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Judge to Allow Malvo's Statements to Prison Guards
Aired September 2, 2003 - 19:06 ET
THIS IS A RUSH TRANSCRIPT. THIS COPY MAY NOT BE IN ITS FINAL FORM AND MAY BE UPDATED.
ANDERSON COOPER, CNN ANCHOR: And we've got an update right now in another case, the once that had people in the Washington, D.C., area afraid to go outside last year, afraid in much of the country, in fact.
A couple of Maryland prison guards say they heard sniper suspect Lee Boyd Malvo bragging about the shootings. The judge in the case had to decide whether to allow that testimony in an upcoming trial.
CNN's Patty Davis joins us with the ruling. But first, Patty, give us some details about Malvo's alleged conversation.
PATTY DAVIS, CNN CORRESPONDENT: Well, Anderson, Malvo's alleged statements to two prison guards at Baltimore Super Max are absolutely chilling.
Captain Joseph Stracke says that Malvo told him he shot a teenage boy outside a Maryland medical school to get Montgomery County Police Chief Charles Moose upset.
According to Stracke, Malvo said the real plan was to shoot a busload of kids at that school but it didn't work out.
Another guard says Malvo laughed about the murder of Linda Franklin outside a Home Depot, saying it was his work and boasting that he took her head off. That guard said Malvo told him that if he got out, he would do the exact same thing over again.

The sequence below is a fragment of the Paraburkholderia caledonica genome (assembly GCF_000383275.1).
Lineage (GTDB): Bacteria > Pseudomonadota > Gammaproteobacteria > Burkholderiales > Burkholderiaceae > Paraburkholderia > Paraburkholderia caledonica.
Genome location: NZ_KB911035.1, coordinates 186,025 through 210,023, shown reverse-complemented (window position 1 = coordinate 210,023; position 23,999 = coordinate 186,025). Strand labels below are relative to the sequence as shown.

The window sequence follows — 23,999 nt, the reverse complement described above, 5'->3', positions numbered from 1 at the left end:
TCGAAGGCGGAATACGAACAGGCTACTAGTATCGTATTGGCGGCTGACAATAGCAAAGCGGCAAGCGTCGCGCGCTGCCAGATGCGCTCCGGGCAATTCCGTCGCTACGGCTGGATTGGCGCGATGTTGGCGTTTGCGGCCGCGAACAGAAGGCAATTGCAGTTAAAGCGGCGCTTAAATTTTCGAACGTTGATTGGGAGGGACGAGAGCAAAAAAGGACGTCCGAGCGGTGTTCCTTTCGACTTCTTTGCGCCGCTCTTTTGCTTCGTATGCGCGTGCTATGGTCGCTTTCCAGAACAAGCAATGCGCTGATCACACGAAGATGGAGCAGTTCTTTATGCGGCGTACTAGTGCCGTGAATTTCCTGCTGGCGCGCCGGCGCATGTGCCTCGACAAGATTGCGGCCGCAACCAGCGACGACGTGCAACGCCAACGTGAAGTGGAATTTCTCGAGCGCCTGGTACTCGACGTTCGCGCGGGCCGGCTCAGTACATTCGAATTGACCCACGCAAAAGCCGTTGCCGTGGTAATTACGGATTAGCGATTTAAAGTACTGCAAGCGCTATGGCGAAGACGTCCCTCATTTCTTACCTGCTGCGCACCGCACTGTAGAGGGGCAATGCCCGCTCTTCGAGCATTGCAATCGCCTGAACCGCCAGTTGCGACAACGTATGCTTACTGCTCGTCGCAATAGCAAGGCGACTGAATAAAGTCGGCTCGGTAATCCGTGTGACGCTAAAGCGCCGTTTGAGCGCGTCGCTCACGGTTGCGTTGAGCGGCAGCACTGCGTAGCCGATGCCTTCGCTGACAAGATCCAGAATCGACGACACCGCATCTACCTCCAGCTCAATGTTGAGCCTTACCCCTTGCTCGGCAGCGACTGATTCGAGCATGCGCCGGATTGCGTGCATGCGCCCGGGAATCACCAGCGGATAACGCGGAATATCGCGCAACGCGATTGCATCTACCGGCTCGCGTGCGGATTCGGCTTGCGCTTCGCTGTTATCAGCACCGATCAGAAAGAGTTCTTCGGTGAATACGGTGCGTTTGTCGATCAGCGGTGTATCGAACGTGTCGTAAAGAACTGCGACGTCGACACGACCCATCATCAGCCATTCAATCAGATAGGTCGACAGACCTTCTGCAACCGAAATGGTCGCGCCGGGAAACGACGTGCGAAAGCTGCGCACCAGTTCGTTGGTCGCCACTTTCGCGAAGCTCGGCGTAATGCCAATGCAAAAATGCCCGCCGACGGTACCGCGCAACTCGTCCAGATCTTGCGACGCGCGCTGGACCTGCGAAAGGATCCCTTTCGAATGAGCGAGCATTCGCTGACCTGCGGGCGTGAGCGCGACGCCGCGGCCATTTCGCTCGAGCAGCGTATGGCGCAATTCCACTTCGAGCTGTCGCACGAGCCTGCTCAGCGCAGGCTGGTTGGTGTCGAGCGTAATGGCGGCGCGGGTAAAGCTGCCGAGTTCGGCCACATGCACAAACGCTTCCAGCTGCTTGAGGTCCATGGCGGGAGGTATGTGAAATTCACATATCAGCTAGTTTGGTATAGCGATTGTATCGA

Now, the judge's ruling that Malvo allegedly -- his statements that were voluntary is what she said, and that now means that a jury will get to hear these guards testify about their conversations with him -- Anderson.
COOPER: And I mean, I don't quite get it. Does it point to motives behind the shootings or alleged shootings anything that came out in the conversations?
DAVIS: Well, that was the most interesting things about the testimony of these guards. Malvo allegedly said that the motive was money. You'll recall that someone claiming to be the sniper had demanded $10 million to stop the killings.
A guard also said that Malvo told him that he hated white people. Malvo said he and his alleged accomplice, John Mohammed, killed people of all races to throw police off during that sniper spree. One criminal defense attorney told me that it is interesting prosecutors fought so hard to include Malvo's chats with the prison guards, that perhaps their case is not as air tight as they're claiming in the media -- Anderson.
COOPER: All right. Patty Davis, thanks very much.
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